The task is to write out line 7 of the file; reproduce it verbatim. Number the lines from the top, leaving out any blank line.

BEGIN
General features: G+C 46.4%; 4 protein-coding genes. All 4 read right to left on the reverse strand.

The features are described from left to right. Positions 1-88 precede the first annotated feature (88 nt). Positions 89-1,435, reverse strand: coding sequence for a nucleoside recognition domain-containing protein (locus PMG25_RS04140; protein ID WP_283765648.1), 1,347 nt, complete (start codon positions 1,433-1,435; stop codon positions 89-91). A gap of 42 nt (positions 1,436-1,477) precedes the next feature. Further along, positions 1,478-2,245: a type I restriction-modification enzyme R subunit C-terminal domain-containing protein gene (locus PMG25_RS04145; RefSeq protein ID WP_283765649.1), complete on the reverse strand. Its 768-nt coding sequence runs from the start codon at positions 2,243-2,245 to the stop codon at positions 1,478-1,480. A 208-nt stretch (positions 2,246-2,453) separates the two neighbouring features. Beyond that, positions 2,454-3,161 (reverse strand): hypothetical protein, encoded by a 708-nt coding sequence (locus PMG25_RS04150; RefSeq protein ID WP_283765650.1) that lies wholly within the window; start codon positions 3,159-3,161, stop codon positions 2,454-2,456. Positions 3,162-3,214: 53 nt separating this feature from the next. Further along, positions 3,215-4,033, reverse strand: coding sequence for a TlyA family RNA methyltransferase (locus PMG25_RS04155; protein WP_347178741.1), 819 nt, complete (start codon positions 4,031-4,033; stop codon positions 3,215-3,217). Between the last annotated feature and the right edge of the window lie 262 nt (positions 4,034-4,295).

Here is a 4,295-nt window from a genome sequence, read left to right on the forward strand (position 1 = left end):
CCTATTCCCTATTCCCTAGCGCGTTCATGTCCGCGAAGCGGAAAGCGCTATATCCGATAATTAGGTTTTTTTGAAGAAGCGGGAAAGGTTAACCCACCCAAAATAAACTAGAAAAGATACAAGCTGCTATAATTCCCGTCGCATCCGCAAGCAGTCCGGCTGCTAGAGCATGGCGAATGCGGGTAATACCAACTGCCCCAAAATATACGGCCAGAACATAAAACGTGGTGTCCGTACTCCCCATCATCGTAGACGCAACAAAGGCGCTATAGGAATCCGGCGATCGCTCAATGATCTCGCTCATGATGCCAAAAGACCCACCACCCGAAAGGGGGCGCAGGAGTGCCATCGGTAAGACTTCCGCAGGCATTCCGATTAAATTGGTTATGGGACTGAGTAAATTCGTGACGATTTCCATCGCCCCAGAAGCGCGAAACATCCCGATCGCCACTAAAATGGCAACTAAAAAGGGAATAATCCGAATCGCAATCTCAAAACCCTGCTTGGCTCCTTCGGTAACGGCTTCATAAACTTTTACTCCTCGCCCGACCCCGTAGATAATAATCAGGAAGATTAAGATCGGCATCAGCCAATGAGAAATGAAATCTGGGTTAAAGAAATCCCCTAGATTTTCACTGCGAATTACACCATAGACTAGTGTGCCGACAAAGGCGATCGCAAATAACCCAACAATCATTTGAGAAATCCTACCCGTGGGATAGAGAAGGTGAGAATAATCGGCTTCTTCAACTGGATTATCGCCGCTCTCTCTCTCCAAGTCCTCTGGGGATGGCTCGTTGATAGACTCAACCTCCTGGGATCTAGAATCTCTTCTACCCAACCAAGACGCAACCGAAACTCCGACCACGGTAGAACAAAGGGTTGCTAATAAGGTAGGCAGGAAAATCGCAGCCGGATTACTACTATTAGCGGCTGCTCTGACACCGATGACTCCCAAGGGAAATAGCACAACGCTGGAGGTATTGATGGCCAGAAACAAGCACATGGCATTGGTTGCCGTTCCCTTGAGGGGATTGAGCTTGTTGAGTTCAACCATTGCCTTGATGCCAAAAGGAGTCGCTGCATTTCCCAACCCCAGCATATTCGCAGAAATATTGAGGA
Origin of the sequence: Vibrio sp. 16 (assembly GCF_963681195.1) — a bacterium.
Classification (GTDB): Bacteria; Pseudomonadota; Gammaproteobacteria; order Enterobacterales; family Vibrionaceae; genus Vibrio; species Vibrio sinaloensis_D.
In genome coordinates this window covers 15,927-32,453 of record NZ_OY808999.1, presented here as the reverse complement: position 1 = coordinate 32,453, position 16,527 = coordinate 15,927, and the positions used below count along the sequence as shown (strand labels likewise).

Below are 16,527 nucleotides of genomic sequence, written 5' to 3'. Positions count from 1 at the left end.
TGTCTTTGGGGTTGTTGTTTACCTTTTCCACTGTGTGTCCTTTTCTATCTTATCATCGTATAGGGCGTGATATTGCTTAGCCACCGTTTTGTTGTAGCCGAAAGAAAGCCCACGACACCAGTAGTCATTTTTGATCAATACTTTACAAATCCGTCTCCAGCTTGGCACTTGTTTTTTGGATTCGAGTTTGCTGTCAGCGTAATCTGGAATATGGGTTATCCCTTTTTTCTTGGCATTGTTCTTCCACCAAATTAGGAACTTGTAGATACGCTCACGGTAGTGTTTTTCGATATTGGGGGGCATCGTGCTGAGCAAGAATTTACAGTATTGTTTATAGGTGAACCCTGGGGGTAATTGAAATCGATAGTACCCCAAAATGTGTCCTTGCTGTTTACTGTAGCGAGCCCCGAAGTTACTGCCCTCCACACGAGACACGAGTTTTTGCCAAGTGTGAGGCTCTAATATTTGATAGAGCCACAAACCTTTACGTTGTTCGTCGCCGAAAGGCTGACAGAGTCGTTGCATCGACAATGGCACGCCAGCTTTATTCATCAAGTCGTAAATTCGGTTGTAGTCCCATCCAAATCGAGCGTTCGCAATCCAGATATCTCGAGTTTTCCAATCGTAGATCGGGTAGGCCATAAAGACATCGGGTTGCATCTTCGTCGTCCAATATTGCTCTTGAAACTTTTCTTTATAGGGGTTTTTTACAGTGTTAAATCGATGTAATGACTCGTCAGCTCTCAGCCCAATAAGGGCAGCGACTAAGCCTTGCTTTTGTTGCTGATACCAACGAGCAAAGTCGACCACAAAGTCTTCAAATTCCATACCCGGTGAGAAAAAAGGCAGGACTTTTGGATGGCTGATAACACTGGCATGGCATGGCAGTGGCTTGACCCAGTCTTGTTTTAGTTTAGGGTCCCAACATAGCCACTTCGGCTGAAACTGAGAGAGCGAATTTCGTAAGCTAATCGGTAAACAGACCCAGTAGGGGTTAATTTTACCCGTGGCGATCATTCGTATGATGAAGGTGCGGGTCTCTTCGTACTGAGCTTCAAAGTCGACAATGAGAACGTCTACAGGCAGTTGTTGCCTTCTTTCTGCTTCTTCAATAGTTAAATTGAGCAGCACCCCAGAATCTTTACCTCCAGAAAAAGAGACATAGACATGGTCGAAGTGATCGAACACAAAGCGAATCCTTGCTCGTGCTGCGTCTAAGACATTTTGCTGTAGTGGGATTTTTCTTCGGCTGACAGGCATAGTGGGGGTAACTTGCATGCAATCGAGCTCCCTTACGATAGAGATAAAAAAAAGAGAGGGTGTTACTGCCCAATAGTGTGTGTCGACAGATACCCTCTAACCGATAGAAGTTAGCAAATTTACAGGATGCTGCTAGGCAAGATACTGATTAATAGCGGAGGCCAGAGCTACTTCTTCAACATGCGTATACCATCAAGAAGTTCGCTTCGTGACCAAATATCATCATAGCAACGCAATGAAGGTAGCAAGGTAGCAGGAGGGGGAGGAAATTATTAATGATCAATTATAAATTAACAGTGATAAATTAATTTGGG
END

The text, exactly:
In genome coordinates this window covers 15,927-32,453 of record NZ_OY808999.1, presented here as the reverse complement: position 1 = coordinate 32,453, position 16,527 = coordinate 15,927, and the positions used below count along the sequence as shown (strand labels likewise).